“There’s a small group of us that went to California, and we were kind of driving through the mountains on some really windy turns and just having a good time being in the wilderness,” Kehm said. “[We were] just laughing and smiling and enjoying the outdoors.”

A creative mind, Josh was always thinking about new ideas or inventions he could create. His parents said from a young age they saw him potentially going on Shark Tank to sell his own product.

“He was always pitching ideas to me that he thought would be cool,” Scott said. “Some of them were really goofy and funny, but some of them were probably Shark Tank worthy.”

Later in life, Josh grew a passion for cooking Wagyu steaks — a recipe which he was perfecting.

“He was in a GroupMe with a bunch of men who talked about how to cook meat,” Gina said. “He made a really amazing steak, but he didn’t like it on the grill. He liked to make it in a cast iron skillet.”

After high school, Josh first attended Texas A&M-Corpus Christi for two years where he worked hard to apply to come to the College Station campus.

“Josh really wanted to go there — he wanted to get into A&M. He actually made some little inspirational videos and stuff about how bad he wanted to get in there,” Scott said. “He was inspired; he wasn’t one that was just gonna kick back and fall into the typical position of just settling in to be average, he always wanted to be above average. I think that kind of went with that whole spirit from the university, he felt like having a degree from there was above average.”

During his time in Corpus Christi, he joined the Phi Delta Theta fraternity where he was involved in every service opportunity he could fit into his schedule.

“He wasn’t afraid to go out of his way to make sure somebody else was happy over himself, he put others first,” longtime friend and construction science senior Key Dube said. “When he was at Corpus, he was always volunteering for charity events, fundraisers, all those types of events. He was always going to be at those.”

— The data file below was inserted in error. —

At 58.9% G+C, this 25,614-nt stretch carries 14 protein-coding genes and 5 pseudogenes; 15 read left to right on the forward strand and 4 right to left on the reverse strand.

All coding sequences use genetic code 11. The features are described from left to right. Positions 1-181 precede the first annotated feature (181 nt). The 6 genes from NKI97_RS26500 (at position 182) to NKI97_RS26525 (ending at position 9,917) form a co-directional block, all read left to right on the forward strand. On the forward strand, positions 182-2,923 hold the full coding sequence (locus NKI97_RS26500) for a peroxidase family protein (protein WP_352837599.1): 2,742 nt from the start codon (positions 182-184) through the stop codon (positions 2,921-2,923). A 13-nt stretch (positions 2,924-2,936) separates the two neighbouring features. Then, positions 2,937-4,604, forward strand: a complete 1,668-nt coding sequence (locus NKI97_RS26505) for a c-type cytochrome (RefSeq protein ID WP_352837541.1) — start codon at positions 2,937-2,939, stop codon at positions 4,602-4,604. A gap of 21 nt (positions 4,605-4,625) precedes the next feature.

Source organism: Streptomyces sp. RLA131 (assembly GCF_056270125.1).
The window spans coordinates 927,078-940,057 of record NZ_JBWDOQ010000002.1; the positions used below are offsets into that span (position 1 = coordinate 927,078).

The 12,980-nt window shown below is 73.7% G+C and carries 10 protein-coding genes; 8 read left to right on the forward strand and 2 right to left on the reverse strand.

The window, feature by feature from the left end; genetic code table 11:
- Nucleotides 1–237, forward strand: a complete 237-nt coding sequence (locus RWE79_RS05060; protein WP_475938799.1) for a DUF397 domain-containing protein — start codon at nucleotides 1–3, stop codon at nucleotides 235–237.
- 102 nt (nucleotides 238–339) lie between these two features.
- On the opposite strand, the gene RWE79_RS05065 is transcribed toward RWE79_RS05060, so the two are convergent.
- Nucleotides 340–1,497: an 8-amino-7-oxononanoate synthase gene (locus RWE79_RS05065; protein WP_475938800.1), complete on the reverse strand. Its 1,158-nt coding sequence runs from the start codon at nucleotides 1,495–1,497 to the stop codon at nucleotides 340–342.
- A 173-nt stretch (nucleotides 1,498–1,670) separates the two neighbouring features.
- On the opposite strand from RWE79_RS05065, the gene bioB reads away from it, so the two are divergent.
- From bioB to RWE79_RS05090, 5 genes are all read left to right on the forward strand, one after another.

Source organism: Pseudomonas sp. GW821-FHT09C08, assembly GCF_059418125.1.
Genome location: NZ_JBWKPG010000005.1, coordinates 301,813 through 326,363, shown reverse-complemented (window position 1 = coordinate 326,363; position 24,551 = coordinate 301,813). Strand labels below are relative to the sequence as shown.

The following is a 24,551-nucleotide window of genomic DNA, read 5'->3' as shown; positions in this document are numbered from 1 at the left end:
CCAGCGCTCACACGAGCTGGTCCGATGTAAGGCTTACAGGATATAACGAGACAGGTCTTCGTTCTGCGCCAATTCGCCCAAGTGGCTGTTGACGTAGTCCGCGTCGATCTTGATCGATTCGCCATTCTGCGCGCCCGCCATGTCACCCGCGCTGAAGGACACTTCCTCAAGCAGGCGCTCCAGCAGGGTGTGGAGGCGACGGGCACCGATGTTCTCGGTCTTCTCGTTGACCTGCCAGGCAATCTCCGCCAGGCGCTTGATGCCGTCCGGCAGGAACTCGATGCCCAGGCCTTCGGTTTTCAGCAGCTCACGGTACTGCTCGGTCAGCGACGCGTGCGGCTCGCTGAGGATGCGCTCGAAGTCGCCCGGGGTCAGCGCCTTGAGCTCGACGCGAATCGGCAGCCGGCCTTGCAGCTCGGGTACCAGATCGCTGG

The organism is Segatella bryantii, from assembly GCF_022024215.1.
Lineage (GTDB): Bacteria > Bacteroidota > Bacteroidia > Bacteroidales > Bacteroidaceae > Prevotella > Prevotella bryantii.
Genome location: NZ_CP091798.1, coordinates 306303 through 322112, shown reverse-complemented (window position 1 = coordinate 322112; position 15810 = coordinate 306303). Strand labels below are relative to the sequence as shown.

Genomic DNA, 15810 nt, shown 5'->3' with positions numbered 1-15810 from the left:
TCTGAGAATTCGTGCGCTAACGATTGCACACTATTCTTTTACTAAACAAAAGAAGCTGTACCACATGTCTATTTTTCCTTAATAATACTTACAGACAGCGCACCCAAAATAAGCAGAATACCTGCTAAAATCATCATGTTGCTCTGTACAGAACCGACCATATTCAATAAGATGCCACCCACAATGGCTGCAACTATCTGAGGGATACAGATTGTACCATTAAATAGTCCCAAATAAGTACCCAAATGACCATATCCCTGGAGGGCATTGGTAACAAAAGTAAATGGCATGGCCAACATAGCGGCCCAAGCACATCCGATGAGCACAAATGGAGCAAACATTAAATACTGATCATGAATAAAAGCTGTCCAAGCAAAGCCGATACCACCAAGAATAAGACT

In the fall of 2020, Josh received his acceptance letter from Texas A&M at College Station to begin in the spring semester with a degree in agricultural economics. He was passionate about becoming a part of the Aggie family and wanted to take in every opportunity he had to become engrossed in Aggie traditions.

“Whenever he came to A&M, he saw how the students are always kind of watching out for each other, same as the staff and faculty,” Dube said. “I think that was a big thing that really stuck out to him was just helping the community. He was always being a brother to whoever needed him. He was always sticking his neck out for you.”

Gina said though he only attended the A&M College Station campus for one semester, Josh was honored to be an Aggie from the start.

“He was so proud to be a Texas A&M student, he was so proud of that,” Gina said. “He worked really hard for it.”